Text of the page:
Donald Glover beats ‘This Is America’ copyright infringement lawsuit

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Childish Gambino

A lawsuit against Donald Glover over alleged copyright infringement on his Childish Gambino track This is America has been dismissed.

Released in 2018, Glover’s This is America won Song and Record of the Year at the 2019 Grammy Awards.

The lawsuit was filed by Florida-based Emelike Nwosuocha (aka rapper Kidd Wes) in 2021, claiming that elements of his own song Made in America were copied by Glover to create his hit single, This is America.

Also named in the suit were Young Thug (Jefferey Lamar Williams), composer and producer Ludwig Emil Tomas Göransson, Kobalt Music, RCA Records, Sony Music Entertainment, Roc Nation Publishing, Warner Music Group and others.

On Friday (March 24), Judge Victor Marrero dismissed the case in a New York federal court.

Nwosuocha claimed in his complaint that there were allegedly “substantial similarities” between the two songs.

He argued in his filing, that “the substantial similarities between both songs include, but are not limited to, nearly-identical unique rhythmic, lyrical, and thematic compositional and performance content contained in the chorus – or hook’ – sections that are the centerpieces of both songs”.

The dismissal, which you can read in full here, notes that Nwosuocha (aka Kidd Wes) wrote his song Made in America in 2016 and uploaded the track to SoundCloud, and following that, uploaded a music video to YouTube.

Nwosuocha registered his “then-unpublished” album, Eleven: The Junior Senior Year (which features his song Made in America) with the United States Copyright Office on May 24, 2017, and was then issued a Sound Recording registration, the dismissal continues.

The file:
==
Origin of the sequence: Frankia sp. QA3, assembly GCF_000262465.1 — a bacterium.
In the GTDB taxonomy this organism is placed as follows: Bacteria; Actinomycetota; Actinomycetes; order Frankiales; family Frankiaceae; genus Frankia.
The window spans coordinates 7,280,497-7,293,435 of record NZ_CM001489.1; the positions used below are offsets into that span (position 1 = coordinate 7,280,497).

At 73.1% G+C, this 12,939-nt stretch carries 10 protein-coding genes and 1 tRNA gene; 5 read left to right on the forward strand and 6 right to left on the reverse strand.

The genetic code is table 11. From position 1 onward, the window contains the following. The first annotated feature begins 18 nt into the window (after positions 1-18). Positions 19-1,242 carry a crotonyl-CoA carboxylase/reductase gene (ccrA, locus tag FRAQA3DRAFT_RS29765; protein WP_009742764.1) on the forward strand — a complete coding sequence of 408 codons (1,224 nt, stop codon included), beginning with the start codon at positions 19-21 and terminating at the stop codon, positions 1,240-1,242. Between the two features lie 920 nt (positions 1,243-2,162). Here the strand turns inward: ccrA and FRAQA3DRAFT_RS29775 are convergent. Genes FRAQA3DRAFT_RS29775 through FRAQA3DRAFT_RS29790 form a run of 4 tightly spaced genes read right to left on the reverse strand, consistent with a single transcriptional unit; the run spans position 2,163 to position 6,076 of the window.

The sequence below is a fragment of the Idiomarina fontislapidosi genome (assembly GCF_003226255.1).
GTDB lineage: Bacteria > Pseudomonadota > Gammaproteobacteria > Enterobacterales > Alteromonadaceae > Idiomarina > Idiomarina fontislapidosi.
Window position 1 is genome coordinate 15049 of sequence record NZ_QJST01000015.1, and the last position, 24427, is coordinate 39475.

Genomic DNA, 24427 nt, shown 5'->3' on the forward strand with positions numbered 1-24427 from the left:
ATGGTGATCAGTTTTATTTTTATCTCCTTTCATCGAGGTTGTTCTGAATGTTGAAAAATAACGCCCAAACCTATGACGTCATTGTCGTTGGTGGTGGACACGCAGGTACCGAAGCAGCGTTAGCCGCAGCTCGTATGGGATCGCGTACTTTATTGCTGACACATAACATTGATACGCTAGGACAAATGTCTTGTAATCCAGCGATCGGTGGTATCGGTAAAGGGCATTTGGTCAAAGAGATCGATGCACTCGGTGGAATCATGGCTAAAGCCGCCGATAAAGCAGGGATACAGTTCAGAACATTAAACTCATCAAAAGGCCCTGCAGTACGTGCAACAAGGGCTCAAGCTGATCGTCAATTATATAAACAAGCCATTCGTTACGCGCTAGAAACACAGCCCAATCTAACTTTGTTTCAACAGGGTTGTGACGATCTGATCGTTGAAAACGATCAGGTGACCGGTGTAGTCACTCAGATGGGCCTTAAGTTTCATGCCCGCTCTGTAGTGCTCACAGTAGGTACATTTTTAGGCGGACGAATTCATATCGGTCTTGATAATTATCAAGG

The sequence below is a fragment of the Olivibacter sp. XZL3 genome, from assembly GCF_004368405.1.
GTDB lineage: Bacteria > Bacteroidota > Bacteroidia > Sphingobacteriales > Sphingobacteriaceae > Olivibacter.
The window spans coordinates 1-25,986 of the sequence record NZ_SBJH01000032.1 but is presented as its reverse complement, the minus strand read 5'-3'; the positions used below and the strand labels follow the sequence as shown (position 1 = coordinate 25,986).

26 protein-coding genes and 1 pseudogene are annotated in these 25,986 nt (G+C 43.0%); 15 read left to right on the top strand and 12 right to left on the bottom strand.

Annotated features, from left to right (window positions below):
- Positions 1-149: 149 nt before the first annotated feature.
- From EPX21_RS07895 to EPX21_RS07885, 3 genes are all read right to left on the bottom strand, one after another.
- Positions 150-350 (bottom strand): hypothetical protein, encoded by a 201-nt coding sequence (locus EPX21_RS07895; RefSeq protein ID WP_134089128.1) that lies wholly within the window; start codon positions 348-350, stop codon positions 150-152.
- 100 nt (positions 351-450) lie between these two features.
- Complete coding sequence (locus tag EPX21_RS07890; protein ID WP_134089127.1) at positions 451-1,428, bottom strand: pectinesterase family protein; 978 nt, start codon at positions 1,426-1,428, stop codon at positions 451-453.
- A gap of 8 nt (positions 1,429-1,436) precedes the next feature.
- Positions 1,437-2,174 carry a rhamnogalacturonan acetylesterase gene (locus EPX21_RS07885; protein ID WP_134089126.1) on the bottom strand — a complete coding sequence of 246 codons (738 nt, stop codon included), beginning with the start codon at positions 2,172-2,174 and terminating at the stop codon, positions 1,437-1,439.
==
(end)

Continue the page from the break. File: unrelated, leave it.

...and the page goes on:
The document adds that the defendants (Glover et al.) argued that Kidd Wes’s claim should be dismissed because he “failed to register a copyright for his composition” meaning “he cannot assert a copyright claim that the composition has been infringed”.

The Court agreed that “Nwosuocha’s copyright claim fails as a matter of law” because he only owns a copyright registration for the sound recording and not for the composition.

The judge also said that, “even if Nwosuocha had a copyright registration for the composition”,  dismissal still “would be warranted here because the elements of Plaintiff’s Composition purportedly infringed upon are insufficiently original to warrant protection, or because they are not substantially similar to the Challenged Composition”.

Adds Judge Victor Marrero: “The Court finds that the ‘distinct and unique vocal cadence, delivery, rhythm, timing, phrasing, meter and/or pattern’ or ‘flow’ as well as the ‘lyrical theme’ and ‘structure’ of the chorus in Plaintiff’s Composition lack sufficient originality alone, or as combined, to merit compositional copyright protection or are categorically ineligible for copyright protection.

Nwosuocha’s claim was dismissed, according to the filing, “with prejudice to leave to amend”

Glover’s attorney Jonathan D. Davis told Pitchfork in a statement that “We are very grateful for the court’s decision.

Davis added: “No case existed here, as there was no infringement—let alone a copyright registration. That was obvious from a simple comparison of the two songs and a review of the U.S. Copyright Office records.”

 Music Business Worldwide

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